TechSpot means tech analysis and advice you can trust. Read our ethics statement.
Facepalm: Elon Musk might have been successful in demanding Tesla employees work at least 40 hours per week in the office or find another job, but it seems the EV maker wasn't prepared for so many workers rushing back to the office in Fremont, California---and that's caused unforeseen problems.
Musk sent emails to SpaceX and Tesla executives earlier this month stating that employees must spend a minimum of 40 hours in the office per week or quit. They must also work in a main company office and not a remote pseudo location.
The CEO also said that he would spend six days a week in the Fremont factory and office, "seven if physically possible," adding that "anything I ask others to do, I do myself even more."
But according to an investigation by The Information, the sudden influx of workers has led to issues. Many of these employees have been working from home since the start of the pandemic, but the number of Tesla staff has doubled since the pre-pandemic era, and the company wasn't ready for everyone returning at once.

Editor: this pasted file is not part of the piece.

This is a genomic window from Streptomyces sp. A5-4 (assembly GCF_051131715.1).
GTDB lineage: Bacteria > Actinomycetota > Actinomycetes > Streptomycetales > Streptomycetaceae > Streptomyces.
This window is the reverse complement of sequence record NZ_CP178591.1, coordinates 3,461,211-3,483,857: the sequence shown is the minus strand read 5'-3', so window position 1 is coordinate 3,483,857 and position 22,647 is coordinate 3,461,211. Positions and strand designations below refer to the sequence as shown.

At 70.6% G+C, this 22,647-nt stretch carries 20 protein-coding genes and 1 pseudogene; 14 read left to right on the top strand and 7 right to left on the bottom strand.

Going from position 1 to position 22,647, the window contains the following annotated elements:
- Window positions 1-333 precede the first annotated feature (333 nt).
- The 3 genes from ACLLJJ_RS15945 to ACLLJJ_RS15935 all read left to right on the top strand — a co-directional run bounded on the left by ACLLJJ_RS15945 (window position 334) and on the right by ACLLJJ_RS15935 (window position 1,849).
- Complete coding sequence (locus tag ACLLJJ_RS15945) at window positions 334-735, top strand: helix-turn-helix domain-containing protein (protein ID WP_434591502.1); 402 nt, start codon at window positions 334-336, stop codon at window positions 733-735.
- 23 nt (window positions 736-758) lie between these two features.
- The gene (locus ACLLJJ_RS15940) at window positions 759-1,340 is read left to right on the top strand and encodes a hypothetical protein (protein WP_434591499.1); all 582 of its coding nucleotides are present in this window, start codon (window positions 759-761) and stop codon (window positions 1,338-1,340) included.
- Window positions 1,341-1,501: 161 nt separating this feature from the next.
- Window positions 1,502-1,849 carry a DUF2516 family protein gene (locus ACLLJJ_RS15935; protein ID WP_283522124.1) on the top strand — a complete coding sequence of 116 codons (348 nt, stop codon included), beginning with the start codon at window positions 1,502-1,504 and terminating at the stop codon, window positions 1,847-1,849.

As you might expect, some of the biggest problems were a lack of desks, inadequate seating, and not enough parking spaces. There have also been complaints about weak Wi-Fi connections.
News from @elonmusk & @tesla today feels like something out of the 1950s: "Everyone at Tesla is required to spend a minimum of 40 hours in the office per week". Very different approach to what we are taking at Atlassian and here's why. 🧵 (1/5)--- Scott Farquhar (@scottfarkas) June 2, 2022
Musk faced plenty of criticism over his 40-hours-per-week in-office demands. Scott Farquhar, the CEO and co-maker of Atlassian, said it felt like something from the 1950s. The world's richest man has softened his stance slightly since then, noting that "exceptional" employees might be allowed to keep working from home.
In addition to its mandate that workers return to the office, Tesla is also laying off a portion of its workforce, a move that has seen some employees sue the company over claims it has violated federal laws.